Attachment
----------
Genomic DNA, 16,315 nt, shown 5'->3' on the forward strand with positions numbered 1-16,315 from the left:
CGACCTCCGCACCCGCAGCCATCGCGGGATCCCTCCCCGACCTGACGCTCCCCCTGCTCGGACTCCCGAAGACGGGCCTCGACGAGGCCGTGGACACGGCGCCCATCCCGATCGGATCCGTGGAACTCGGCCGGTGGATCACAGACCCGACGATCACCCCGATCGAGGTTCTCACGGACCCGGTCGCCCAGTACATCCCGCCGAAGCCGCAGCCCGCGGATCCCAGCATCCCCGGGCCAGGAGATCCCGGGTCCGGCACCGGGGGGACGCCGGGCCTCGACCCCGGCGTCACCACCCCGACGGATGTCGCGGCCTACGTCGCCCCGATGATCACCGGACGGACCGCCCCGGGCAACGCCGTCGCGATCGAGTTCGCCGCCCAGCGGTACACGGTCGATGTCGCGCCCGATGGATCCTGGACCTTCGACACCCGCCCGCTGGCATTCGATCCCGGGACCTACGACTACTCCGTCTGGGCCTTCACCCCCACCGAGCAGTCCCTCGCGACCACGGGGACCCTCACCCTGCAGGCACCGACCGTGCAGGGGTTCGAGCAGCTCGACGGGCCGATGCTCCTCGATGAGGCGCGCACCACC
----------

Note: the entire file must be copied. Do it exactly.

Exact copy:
Genomic DNA, 16,315 nt, shown 5'->3' on the forward strand with positions numbered 1-16,315 from the left:
CGACCTCCGCACCCGCAGCCATCGCGGGATCCCTCCCCGACCTGACGCTCCCCCTGCTCGGACTCCCGAAGACGGGCCTCGACGAGGCCGTGGACACGGCGCCCATCCCGATCGGATCCGTGGAACTCGGCCGGTGGATCACAGACCCGACGATCACCCCGATCGAGGTTCTCACGGACCCGGTCGCCCAGTACATCCCGCCGAAGCCGCAGCCCGCGGATCCCAGCATCCCCGGGCCAGGAGATCCCGGGTCCGGCACCGGGGGGACGCCGGGCCTCGACCCCGGCGTCACCACCCCGACGGATGTCGCGGCCTACGTCGCCCCGATGATCACCGGACGGACCGCCCCGGGCAACGCCGTCGCGATCGAGTTCGCCGCCCAGCGGTACACGGTCGATGTCGCGCCCGATGGATCCTGGACCTTCGACACCCGCCCGCTGGCATTCGATCCCGGGACCTACGACTACTCCGTCTGGGCCTTCACCCCCACCGAGCAGTCCCTCGCGACCACGGGGACCCTCACCCTGCAGGCACCGACCGTGCAGGGGTTCGAGCAGCTCGACGGGCCGATGCTCCTCGATGAGGCGCGCACCACC